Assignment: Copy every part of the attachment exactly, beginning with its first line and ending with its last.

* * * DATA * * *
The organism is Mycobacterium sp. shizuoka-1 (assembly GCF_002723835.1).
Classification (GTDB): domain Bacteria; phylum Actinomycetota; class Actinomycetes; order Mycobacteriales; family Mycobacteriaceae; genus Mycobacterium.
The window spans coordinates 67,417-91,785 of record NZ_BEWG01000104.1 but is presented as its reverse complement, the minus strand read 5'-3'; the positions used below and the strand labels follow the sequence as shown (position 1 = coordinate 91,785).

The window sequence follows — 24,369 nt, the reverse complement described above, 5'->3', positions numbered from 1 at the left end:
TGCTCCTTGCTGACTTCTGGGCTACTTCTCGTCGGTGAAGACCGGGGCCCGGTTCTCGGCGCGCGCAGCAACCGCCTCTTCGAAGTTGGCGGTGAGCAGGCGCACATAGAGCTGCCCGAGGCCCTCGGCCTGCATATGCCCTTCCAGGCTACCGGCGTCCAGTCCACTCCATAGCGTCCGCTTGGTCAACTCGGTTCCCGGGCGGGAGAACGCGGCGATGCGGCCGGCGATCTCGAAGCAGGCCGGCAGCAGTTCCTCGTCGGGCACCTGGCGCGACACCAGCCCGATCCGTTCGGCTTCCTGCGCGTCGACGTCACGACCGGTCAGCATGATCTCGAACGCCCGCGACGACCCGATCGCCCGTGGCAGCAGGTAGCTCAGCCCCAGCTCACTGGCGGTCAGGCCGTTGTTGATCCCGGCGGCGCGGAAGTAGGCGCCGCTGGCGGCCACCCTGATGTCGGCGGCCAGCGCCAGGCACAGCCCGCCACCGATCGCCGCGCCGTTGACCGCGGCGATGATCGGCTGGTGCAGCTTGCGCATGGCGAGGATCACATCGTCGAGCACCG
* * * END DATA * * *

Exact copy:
The organism is Mycobacterium sp. shizuoka-1 (assembly GCF_002723835.1).
Classification (GTDB): domain Bacteria; phylum Actinomycetota; class Actinomycetes; order Mycobacteriales; family Mycobacteriaceae; genus Mycobacterium.
The window spans coordinates 67,417-91,785 of record NZ_BEWG01000104.1 but is presented as its reverse complement, the minus strand read 5'-3'; the positions used below and the strand labels follow the sequence as shown (position 1 = coordinate 91,785).

The window sequence follows — 24,369 nt, the reverse complement described above, 5'->3', positions numbered from 1 at the left end:
TGCTCCTTGCTGACTTCTGGGCTACTTCTCGTCGGTGAAGACCGGGGCCCGGTTCTCGGCGCGCGCAGCAACCGCCTCTTCGAAGTTGGCGGTGAGCAGGCGCACATAGAGCTGCCCGAGGCCCTCGGCCTGCATATGCCCTTCCAGGCTACCGGCGTCCAGTCCACTCCATAGCGTCCGCTTGGTCAACTCGGTTCCCGGGCGGGAGAACGCGGCGATGCGGCCGGCGATCTCGAAGCAGGCCGGCAGCAGTTCCTCGTCGGGCACCTGGCGCGACACCAGCCCGATCCGTTCGGCTTCCTGCGCGTCGACGTCACGACCGGTCAGCATGATCTCGAACGCCCGCGACGACCCGATCGCCCGTGGCAGCAGGTAGCTCAGCCCCAGCTCACTGGCGGTCAGGCCGTTGTTGATCCCGGCGGCGCGGAAGTAGGCGCCGCTGGCGGCCACCCTGATGTCGGCGGCCAGCGCCAGGCACAGCCCGCCACCGATCGCCGCGCCGTTGACCGCGGCGATGATCGGCTGGTGCAGCTTGCGCATGGCGAGGATCACATCGTCGAGCACCG